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hawaiiansteel
06-13-2012, 08:29 PM
Just How Safe Is Steelers Inside Linebacker Stevenson Sylvester?

Wednesday, June 13th, 2012 by Dave Bryan


The Pittsburgh Steelers signed veteran inside linebacker Brandon Johnson to the roster on Wednesday and immediately the status of 2010 fifth round draft pick Stevenson Sylvester is called into question.

The first thing that you have to keep in mind is that the Steelers are apparently down three linebacker bodies at mini-camp as James Harrison, Jason Worilds and Sylvester are sidelined right now. Harrison reportedly has fluid on his knee and Worilds is recovering from off-season wrist surgery. The nature of the Sylvester injury is still unknown at this time, but he reportedly missed some time during the OTA sessions in addition. Add all of this up and you can see why Johnson, who was worked out by the Steelers back in early May, was signed.

Sylvester has seen just over 70 snaps on defense during his first two seasons in the league, many of which have come late in blow-out games. 35 of those 70 plus snaps came against the New England Patriots and Baltimore Ravens in weeks 8 and 9 last season due to injuries to the Steelers linebacker corps, and the Utah product did not flash in either of those two games. Sylvester has contributed on special teams during his first two seasons, but that is about it.

Early in the off-season the Steelers released veteran James Farrior and it was thought that Sylvester would possibly be a lock to back up veteran Larry Foote as the strong-side linebacker in 2012. Following the selection of inside linebacker Sean Spence in the third round of the draft back in April, linebacker coach Keith Butler was asked if Sylvester has long-term starting potential. "I need to see more from him," said Butler. "He might think he does, but he has to convince me first." Butler also noted that his young linebackers missed valuable time last off-season because of the lockout. "What probably hurt our young guys last year, (Stevenson and Worilds) those two guys didn’t have OTAs. Most of the time young linebackers get better their second year because of the OTAs," said Butler. "The first year, they come in and they go through a complex system. They’re having to think out there, and as a consequence they don’t move very fast. They’re thinking. The next year they come in and it’s night and day for them because of repetition. They go, “Oh, that’s what we did. That makes sense now.” They move much faster. Well, these guys didn’t have the benefit of those OTAs, and we had to get them in training camp and they were like rookies. Instead of having the OTAs and the minicamp again and then the training camp, they just had training camp. We took out two-thirds of that process for them to learn by having the lockout. That hurt them quite a bit in my opinion, and Jason Worilds really came on for us at the end of the year. I’m sure that Sly will do the same thing this year."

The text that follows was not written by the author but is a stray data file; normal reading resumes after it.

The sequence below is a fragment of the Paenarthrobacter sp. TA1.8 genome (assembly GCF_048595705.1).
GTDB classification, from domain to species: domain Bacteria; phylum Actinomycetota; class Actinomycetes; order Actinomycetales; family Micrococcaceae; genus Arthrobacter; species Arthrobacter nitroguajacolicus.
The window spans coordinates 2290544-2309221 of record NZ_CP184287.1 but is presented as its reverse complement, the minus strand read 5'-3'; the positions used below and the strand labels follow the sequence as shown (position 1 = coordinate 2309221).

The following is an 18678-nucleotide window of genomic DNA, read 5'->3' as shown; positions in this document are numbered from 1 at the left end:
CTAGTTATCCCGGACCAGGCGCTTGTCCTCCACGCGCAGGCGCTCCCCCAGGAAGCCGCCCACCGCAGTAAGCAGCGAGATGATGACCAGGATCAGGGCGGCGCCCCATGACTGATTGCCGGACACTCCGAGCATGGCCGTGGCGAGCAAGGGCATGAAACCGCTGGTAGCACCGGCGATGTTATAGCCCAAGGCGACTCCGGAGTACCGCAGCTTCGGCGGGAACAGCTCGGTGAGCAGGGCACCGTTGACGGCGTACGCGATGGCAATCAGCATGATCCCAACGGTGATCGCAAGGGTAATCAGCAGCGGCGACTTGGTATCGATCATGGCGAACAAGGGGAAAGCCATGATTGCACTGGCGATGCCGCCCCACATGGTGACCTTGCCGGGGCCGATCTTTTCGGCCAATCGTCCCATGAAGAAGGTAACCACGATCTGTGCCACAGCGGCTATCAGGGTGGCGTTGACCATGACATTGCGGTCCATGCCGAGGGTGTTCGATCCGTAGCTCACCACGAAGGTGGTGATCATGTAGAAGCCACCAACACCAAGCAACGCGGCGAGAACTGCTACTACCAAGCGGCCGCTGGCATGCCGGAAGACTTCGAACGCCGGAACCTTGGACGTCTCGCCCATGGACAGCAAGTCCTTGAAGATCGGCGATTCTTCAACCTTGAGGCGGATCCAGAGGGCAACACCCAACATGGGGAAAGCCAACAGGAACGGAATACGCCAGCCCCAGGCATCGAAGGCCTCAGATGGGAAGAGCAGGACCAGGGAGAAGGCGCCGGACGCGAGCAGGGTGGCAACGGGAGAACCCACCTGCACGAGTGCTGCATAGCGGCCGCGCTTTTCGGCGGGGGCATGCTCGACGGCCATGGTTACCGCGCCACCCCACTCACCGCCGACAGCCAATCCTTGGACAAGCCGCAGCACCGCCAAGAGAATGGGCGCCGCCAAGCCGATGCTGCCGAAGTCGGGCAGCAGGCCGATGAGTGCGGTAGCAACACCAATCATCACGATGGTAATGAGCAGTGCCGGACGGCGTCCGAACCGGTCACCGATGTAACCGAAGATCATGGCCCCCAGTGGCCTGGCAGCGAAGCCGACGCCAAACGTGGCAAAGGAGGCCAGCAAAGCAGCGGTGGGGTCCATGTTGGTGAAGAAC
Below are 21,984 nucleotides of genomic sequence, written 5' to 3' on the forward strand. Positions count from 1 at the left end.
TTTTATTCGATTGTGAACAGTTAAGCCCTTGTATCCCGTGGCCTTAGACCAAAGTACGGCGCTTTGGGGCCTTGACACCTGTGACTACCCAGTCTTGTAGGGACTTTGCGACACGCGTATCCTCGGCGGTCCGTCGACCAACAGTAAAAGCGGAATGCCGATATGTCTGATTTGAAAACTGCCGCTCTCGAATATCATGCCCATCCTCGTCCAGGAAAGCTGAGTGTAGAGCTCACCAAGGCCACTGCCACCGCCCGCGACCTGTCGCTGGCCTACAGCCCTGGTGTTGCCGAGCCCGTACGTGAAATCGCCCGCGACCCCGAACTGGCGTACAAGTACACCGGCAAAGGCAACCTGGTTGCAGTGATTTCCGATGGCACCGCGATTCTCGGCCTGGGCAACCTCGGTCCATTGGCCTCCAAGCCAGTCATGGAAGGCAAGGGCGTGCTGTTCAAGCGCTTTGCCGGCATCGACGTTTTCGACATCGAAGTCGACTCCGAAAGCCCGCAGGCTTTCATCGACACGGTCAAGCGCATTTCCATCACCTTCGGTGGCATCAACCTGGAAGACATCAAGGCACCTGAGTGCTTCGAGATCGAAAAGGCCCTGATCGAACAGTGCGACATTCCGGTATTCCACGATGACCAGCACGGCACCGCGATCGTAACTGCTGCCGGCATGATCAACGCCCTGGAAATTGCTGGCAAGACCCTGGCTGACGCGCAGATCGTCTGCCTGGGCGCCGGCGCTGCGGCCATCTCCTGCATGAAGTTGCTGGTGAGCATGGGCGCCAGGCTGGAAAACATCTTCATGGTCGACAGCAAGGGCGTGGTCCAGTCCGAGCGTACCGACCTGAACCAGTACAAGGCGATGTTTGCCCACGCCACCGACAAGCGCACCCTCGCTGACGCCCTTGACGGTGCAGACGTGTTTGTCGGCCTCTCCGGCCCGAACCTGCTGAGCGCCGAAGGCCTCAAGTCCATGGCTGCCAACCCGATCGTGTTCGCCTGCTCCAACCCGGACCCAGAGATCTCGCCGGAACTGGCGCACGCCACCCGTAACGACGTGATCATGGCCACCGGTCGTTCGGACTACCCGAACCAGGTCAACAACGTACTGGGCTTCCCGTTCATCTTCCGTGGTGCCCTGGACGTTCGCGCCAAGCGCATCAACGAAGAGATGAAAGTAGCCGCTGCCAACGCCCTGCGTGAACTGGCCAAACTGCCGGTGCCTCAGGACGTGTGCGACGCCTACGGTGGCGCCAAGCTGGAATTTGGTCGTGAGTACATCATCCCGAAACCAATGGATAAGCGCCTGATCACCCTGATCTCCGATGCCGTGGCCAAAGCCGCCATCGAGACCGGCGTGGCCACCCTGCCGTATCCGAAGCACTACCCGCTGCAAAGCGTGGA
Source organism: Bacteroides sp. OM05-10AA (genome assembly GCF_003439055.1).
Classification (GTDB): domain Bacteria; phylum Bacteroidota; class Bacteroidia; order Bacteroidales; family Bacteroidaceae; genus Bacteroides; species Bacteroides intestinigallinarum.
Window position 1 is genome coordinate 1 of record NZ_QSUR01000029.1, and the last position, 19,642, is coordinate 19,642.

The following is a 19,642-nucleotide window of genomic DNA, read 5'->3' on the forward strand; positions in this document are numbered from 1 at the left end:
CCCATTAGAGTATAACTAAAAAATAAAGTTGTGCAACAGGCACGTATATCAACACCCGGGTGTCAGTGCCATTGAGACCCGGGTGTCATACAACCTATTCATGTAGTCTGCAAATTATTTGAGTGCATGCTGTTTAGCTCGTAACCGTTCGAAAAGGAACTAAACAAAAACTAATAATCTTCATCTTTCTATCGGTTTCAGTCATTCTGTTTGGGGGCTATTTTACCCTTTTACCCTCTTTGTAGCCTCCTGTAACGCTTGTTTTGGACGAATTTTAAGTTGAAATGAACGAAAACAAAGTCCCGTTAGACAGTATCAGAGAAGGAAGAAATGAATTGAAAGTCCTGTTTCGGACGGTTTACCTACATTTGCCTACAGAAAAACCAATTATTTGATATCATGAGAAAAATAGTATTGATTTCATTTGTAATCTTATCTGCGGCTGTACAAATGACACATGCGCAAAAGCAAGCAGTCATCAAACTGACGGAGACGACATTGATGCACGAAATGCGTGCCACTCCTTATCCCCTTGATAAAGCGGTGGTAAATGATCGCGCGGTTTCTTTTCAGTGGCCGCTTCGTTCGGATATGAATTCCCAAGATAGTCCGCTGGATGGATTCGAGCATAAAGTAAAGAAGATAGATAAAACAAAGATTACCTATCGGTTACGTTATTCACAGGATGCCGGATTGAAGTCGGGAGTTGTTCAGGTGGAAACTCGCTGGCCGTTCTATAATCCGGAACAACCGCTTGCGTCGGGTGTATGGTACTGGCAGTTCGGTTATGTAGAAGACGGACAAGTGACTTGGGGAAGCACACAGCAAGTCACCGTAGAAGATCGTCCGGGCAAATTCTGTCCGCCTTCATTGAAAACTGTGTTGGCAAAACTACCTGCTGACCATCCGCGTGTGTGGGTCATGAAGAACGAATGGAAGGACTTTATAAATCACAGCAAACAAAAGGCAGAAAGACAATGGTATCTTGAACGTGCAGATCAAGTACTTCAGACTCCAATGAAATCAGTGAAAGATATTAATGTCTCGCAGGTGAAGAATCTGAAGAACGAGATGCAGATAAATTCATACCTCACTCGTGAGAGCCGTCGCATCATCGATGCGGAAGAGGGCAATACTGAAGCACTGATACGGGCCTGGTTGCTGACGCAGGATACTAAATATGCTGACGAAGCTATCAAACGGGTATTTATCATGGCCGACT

Steelers General Manager Kevin Colbert was asked about Sylvester last Thursday when OTA sessions wrapped up, and if he would compete with Foote for the starting BUCK position this season. "Yeah, we have Larry and we have Stevenson Sylvester, who had a good rookie year, especially on special teams," said Colbert. Last year he had a little bit of a knee problem that nagged him and held him back for the season. They'll come in and they'll compete for that spot. Of course Larry is a veteran, and he will be ahead of him right now, but Sly will definitely give him some competition, because like I said, the rookie year we were kind of excited in him, but last year he had a couple of setbacks."

The comments that Colbert made were pretty generic, just as one would expect, but he did reveal that Sylvester had a knee problem that nagged him last year. Sylvester also showed up on the injury report with calf injury last year, but he was only inactive for the week 12 game against the Kansas City Chiefs.